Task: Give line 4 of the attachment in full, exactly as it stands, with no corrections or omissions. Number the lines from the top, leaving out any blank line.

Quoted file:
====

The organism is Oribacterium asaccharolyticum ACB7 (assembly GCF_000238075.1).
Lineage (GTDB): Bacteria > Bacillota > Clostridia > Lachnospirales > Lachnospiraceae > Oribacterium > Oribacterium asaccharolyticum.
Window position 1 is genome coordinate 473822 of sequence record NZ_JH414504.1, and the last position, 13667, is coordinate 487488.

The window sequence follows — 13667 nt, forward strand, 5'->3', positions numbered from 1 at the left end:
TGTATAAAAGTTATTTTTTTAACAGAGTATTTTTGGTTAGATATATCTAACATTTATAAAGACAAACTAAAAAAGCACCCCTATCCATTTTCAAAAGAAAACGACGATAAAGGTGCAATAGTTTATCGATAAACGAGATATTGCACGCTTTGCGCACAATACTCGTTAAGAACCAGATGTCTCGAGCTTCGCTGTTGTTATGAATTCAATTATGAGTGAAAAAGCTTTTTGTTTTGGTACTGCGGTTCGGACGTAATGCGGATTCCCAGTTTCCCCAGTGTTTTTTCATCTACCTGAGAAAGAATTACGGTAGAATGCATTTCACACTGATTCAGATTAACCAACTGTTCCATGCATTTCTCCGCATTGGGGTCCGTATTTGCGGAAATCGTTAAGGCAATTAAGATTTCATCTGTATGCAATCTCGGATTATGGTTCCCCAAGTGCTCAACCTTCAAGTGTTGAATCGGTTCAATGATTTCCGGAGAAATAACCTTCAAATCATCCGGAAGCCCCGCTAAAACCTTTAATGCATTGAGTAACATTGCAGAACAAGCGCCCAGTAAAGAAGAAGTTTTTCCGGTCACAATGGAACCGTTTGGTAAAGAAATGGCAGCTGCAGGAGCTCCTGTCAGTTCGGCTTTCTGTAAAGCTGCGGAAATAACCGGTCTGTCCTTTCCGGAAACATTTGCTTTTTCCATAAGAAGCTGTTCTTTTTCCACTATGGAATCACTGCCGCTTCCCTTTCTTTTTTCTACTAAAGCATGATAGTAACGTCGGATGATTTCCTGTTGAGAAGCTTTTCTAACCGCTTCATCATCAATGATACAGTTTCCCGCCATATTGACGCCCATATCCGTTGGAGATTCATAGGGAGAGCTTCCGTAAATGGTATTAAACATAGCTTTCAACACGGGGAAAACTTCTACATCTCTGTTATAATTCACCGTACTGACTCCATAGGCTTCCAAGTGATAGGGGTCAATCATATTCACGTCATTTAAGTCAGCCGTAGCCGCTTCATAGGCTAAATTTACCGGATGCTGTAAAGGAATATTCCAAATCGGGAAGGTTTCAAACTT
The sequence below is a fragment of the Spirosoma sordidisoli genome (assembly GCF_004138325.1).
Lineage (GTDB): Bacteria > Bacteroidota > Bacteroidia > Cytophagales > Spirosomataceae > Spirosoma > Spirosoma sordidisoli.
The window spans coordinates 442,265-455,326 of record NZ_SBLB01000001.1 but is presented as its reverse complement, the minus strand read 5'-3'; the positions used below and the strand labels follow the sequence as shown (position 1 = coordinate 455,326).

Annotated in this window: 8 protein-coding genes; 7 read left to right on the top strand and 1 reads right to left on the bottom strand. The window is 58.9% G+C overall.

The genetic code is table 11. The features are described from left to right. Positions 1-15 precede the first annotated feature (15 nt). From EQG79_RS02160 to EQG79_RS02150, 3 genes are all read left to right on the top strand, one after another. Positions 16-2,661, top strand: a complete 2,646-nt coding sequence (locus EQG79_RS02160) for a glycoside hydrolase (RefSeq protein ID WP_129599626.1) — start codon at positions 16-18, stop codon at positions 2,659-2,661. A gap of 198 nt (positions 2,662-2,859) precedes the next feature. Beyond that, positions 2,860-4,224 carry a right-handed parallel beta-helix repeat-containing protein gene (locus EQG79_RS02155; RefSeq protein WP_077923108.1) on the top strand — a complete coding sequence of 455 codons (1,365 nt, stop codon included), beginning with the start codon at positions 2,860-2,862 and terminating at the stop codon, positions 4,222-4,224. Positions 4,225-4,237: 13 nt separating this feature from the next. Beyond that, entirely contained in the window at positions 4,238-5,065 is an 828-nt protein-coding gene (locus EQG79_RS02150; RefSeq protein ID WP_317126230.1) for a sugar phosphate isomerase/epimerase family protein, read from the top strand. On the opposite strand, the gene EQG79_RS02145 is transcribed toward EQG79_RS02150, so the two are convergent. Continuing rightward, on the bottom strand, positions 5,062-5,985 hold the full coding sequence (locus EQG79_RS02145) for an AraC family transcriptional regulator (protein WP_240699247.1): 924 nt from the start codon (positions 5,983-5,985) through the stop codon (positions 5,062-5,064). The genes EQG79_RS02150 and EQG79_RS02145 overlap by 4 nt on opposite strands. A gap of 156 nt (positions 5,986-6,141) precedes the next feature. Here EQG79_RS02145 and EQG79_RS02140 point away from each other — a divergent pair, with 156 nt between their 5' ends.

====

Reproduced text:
The window sequence follows — 13667 nt, forward strand, 5'->3', positions numbered from 1 at the left end: